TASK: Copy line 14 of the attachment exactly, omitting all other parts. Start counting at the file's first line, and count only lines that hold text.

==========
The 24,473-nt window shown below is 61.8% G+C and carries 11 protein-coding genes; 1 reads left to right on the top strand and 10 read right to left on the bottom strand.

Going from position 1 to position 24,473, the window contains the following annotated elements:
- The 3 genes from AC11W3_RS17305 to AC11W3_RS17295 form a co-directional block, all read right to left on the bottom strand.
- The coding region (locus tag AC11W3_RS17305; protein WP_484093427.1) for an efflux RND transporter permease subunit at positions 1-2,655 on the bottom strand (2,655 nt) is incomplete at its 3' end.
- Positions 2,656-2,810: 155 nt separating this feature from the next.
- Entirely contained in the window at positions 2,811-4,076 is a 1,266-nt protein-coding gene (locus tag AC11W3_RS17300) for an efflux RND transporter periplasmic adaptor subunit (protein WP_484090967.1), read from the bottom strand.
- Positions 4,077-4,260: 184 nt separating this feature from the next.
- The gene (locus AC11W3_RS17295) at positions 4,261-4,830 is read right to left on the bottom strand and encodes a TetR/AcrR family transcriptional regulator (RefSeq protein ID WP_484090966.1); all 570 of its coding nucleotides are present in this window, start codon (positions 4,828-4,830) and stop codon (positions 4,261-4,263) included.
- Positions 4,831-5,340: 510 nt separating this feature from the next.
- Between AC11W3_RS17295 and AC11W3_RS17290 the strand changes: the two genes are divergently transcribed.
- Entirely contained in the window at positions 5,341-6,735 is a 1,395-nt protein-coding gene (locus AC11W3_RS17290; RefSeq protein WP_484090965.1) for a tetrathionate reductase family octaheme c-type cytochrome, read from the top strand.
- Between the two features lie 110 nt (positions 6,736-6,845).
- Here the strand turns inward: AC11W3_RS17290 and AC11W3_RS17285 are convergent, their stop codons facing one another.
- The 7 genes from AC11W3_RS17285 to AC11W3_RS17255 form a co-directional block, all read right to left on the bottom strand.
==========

- The 7 genes from AC11W3_RS17285 to AC11W3_RS17255 form a co-directional block, all read right to left on the bottom strand.